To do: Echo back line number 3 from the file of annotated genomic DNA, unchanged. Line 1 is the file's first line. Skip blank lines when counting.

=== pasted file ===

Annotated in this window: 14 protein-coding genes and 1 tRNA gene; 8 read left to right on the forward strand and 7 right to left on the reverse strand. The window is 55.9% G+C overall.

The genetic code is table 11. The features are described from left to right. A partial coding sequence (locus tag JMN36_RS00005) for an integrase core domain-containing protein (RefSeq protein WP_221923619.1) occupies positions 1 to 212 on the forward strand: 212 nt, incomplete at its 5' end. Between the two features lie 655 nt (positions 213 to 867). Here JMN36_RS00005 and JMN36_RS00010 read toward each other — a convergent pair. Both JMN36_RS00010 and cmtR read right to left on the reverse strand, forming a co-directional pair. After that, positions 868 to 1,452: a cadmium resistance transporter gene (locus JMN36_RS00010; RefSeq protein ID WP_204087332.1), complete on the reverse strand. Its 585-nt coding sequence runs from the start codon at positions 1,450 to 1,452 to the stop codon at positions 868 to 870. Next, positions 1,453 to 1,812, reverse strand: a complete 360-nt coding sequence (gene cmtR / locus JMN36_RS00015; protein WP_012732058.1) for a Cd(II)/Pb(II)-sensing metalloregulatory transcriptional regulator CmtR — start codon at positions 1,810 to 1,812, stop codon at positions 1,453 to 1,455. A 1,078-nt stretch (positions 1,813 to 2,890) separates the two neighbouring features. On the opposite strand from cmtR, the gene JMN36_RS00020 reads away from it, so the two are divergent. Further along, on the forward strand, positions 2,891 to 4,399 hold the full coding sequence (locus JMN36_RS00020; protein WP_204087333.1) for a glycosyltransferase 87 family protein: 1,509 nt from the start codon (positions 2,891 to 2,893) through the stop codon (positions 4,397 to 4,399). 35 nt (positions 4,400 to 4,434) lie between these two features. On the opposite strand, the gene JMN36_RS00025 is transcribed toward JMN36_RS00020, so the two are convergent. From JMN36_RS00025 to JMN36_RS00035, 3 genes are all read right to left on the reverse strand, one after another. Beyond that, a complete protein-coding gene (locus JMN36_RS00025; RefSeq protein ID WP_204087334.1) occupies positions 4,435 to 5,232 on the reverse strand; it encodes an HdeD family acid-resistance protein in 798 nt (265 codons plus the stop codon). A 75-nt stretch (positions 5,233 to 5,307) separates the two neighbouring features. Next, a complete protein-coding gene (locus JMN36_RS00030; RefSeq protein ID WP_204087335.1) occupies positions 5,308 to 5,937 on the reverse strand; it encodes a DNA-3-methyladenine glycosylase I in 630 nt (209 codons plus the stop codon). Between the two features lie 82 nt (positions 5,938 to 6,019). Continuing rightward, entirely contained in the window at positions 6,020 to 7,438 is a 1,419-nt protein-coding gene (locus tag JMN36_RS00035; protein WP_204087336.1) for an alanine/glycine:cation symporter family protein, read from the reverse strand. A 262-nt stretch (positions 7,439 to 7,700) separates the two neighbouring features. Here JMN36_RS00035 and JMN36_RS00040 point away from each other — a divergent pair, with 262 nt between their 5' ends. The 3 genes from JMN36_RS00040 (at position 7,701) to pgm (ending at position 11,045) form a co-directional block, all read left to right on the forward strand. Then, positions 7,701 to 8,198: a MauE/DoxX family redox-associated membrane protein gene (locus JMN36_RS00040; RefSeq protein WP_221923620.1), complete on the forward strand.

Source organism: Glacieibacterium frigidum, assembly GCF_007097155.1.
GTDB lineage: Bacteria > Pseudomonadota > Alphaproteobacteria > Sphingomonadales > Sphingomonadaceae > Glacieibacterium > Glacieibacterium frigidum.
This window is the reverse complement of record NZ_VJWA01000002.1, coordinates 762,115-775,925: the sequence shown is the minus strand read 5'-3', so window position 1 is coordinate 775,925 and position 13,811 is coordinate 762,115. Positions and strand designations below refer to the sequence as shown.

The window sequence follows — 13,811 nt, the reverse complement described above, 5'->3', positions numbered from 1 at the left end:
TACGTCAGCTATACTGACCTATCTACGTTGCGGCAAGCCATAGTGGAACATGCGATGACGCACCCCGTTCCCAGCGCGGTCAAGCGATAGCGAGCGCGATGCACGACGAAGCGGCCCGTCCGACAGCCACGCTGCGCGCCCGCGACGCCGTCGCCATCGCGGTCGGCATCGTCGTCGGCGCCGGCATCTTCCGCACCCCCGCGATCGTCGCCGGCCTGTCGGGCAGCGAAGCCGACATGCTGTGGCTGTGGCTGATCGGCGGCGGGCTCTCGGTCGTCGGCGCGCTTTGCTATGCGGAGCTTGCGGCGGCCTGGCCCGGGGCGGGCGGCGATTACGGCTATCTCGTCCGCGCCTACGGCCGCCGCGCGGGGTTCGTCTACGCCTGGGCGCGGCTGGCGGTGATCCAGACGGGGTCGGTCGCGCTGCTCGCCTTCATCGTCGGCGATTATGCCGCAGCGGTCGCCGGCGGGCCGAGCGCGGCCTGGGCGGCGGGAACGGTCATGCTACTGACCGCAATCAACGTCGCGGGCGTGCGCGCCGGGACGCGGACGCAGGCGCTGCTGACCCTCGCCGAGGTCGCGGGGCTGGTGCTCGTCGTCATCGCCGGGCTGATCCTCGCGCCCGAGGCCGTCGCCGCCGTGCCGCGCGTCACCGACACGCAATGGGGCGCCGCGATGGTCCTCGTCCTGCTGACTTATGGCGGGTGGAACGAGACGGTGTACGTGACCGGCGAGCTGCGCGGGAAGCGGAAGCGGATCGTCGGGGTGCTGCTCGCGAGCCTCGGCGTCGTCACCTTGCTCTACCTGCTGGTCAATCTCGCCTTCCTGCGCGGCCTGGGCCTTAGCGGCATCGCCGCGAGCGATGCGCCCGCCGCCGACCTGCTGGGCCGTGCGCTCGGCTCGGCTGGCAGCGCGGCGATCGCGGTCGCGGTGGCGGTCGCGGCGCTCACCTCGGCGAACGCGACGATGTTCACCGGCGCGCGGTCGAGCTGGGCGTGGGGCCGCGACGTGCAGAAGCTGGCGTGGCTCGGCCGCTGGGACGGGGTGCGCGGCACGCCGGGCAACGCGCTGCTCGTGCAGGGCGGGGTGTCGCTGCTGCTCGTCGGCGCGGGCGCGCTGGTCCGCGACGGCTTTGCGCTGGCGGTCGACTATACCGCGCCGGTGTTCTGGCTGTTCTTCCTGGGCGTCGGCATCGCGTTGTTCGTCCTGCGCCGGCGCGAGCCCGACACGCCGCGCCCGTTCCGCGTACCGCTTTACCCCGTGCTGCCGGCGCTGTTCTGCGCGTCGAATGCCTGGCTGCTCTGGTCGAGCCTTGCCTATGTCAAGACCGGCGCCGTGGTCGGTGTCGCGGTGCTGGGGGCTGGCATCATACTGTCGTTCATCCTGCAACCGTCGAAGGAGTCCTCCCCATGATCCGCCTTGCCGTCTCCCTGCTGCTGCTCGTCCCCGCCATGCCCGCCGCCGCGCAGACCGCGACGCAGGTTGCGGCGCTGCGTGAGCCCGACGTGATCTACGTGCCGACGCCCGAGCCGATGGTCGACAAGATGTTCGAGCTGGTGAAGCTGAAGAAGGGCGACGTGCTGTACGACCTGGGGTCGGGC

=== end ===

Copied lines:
Source organism: Glacieibacterium frigidum, assembly GCF_007097155.1.